As we rode out of Reefton, the heavens began to open again making for a cool, wet ride. As we climbed the mountain the temperature began to drop. It got down to about 10C (50F) at its lowest but I simply activated the heated grips and was toasty. My tyres really did seem to be quite good in the wet as we were motoring along and this was a very heavy bike, what with my kitchen sink in the panniers! The only real issue was with visor fogging, making for some exciting corners! Have a laugh at me a I go from visor closed, to open, to closed, to open, to.....you get the idea, in this montage.



To be honest, I was concentrating so hard on being smooth I didn't even notice the "Pass" bit of this road. It just felt like we were riding through a winding forest road, with no discernable climbing or descending. However, the scenery very quickly changed to open vistas across azure rivers to distant mountains. BAM! We were back in Middle Earth!

The rain had eased somewhere around here and the road was now dry. Combine this with jaw dropping views and that last 50km(32mi) into Hanmer Springs took a few hours to complete!


Bye Bye Rain!

Geoff and Steve




 Chillertek motoring by.



Looking back up the Walau River valley.

We were staying at a backpackers tonight in Hanmer Springs. It turned out to be a normal house in a residential street and I was a bit dubious. Jack In The Green was actually a very clean, well run backpackers. We had our own separate unit and hey, what was that on the lawn? Another BBQ! Once we had offended the locals and tourists alike by exposing our lilly white skin at the hot springs we shopped up a storm then cooked ourselves a decent meat and one veg meal, all washed down by some DB Lager, all for bugger all $. Well, 3 of us did. Steve apparently doesn't eat peas.......the little girl.

Jack in the Green's....green. BBQ at far right.

Thursday, March 6, 2014

New Zealand- A Quick Look At The South Island - Part 1


Days 1 And 2

Christchurch To Nelson To Westport- 856km(535mi)


Launching out of Brisbane late in the afternoon, I arrived into Christchurch at 12:30am. As I emerged from customs I saw my brother waiting for me. What the? He had arrived an hour before and clearly had not received the text message I hastily sent containing the amended pickup details for our motel. He went on to explain how he had followed a prompt to update an app on his phone while he was still in Sydney Airport and well, his phone hadn't worked since! It was to remain in a vegetative state for the whole trip.

After a quick nightcap and a meagre 6 hours sleep we were bundling our luggage into Paradise Motorcycle Tours courtesy van under grey skies. Geoff and Wayne (Chillertek's crazy skydiving mates from Sydney) were already in the van and gave us some cheek as we piled in. Wayne (the driver from Paradise) must have been an ex-taxi driver, as he took us on a big looping detour to go just a few kilometres down the road. Maybe he was just messing with our heads and trying to disorient us while the sun was hidden......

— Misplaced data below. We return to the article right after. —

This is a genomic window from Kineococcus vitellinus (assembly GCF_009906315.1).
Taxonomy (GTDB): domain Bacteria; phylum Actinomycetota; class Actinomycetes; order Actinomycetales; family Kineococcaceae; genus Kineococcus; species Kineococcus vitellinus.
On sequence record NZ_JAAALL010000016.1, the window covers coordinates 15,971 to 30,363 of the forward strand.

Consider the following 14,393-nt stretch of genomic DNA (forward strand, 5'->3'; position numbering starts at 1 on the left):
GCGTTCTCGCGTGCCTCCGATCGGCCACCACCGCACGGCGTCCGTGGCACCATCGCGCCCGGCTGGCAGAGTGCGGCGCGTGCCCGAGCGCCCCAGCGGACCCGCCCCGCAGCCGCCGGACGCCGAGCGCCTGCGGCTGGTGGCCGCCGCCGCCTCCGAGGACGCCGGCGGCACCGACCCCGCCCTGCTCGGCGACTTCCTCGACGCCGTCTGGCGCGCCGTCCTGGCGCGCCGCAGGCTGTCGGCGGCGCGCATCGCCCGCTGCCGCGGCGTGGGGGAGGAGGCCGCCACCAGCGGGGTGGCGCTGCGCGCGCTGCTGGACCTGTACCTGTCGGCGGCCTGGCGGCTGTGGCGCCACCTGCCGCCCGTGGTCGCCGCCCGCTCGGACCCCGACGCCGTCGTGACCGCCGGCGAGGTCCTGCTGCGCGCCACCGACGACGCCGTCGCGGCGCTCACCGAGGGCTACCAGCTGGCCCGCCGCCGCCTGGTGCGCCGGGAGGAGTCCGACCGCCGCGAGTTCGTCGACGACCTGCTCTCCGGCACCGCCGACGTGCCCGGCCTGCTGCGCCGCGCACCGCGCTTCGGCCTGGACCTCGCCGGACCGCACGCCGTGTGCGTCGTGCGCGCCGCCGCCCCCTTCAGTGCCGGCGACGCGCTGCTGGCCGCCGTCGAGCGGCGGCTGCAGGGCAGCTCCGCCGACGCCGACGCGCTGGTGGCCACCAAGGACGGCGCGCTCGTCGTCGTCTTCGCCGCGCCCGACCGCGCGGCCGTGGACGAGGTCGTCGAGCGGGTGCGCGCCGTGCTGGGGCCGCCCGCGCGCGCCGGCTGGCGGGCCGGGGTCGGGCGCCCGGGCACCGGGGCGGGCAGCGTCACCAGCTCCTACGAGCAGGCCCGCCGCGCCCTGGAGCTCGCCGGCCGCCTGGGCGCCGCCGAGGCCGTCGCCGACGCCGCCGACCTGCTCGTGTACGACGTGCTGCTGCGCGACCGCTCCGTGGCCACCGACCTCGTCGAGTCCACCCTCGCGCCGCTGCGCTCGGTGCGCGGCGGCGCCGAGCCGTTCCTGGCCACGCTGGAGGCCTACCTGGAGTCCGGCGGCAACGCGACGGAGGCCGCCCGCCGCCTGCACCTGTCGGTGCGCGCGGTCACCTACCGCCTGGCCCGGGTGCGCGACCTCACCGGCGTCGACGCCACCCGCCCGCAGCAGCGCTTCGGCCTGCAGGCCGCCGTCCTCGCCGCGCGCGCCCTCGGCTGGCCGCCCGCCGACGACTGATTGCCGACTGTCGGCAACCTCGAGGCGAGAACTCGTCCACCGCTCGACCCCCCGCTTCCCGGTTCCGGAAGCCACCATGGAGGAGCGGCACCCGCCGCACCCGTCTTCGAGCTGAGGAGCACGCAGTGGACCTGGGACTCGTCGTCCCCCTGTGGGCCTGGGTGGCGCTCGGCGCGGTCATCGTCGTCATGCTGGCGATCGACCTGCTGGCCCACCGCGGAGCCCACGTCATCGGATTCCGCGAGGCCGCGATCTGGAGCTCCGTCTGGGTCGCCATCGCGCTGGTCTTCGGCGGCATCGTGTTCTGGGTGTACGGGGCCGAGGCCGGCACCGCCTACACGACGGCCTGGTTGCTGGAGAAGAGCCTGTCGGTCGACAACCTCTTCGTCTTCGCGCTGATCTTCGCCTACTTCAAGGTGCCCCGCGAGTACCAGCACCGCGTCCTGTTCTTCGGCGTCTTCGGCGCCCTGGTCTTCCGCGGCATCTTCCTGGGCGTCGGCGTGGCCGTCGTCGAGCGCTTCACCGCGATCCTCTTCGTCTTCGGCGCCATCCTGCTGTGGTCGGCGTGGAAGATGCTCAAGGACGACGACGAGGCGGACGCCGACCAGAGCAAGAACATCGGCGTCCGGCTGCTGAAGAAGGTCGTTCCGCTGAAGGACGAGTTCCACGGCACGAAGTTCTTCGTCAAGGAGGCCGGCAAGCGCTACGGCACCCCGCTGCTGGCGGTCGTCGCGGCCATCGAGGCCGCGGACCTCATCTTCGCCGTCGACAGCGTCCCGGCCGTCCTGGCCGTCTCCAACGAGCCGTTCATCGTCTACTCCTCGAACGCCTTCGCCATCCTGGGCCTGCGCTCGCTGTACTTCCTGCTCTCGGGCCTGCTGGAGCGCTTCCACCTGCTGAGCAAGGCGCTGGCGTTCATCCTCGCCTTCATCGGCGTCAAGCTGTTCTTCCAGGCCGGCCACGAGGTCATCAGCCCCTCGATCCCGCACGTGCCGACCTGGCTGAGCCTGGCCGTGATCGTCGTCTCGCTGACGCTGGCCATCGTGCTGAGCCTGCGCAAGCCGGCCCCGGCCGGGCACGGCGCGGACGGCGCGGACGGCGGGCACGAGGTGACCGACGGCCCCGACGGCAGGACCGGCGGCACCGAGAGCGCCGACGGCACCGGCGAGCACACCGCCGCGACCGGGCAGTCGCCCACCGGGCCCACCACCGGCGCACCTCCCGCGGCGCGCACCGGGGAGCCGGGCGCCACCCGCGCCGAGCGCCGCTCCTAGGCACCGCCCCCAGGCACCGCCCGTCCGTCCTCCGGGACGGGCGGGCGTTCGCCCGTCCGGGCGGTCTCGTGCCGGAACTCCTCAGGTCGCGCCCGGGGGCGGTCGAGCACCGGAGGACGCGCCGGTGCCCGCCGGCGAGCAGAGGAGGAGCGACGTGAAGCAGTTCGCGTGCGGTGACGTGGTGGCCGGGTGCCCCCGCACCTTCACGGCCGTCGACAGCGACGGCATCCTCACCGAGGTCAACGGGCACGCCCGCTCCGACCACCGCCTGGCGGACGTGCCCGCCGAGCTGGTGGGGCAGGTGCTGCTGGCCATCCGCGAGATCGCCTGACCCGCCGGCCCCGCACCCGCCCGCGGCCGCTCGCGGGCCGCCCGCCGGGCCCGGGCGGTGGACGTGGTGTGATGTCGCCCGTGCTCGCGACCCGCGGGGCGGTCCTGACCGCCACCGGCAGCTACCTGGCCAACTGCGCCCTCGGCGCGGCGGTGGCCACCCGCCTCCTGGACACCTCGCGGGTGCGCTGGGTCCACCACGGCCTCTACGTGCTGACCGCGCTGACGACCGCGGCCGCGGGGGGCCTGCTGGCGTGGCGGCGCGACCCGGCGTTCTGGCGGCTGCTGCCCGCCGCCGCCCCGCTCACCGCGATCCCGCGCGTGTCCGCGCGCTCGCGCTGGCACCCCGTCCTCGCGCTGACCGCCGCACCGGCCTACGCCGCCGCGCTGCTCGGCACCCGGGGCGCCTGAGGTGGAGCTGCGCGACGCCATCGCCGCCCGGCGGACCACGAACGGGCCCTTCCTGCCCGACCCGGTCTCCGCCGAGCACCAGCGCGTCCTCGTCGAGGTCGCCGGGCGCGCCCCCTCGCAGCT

We arrived at Hampton Motorcycles where our steeds for the week were undergoing some last minute checks. The other three guys had chosen BMW800GS bikes and my choice was the Triumph Tiger 800. I chose the Tiger as I was thinking of buying one and thought a 10 day test ride would give me a great insight into it's characteristics. 

Wayne from Paradise wheeled out a Triumph Explorer 1200 though. "The Tiger's starter motor died yesterday in Willingtin, so we have upgraded you" was his explanation. I can live with the fact that sometimes shit happens, things break, but I wasn't seeing this as an upgrade just yet.


Anyway, bikes checked over, forms filled out and gear tipped into the cavernous panniers, we huddled into a group selfie. Then it was time to ride.


This was about where I realised that I hadn't really paid much attention to the navigational side of our preparations......Steve had done ALL of the planning and had been poring over maps for months. Me? Well I had been mountainbiking in the Snowy Mountains with the kids, working and generally letting life get in the way of any meaningful planning. 

And, I was fine with that. I actually found it pretty liberating not to be the one worrying about where the hell we were going! Just sitting back and following the boys proved to be very relaxing in a way.

Christchurch is very much like Adelaide in it's layout. Because it is so flat, a basic grid pattern is the design so we were on the correct road out of town in about 30 seconds flat. Take that Wayne and your magical mystery pick-up ride! ;)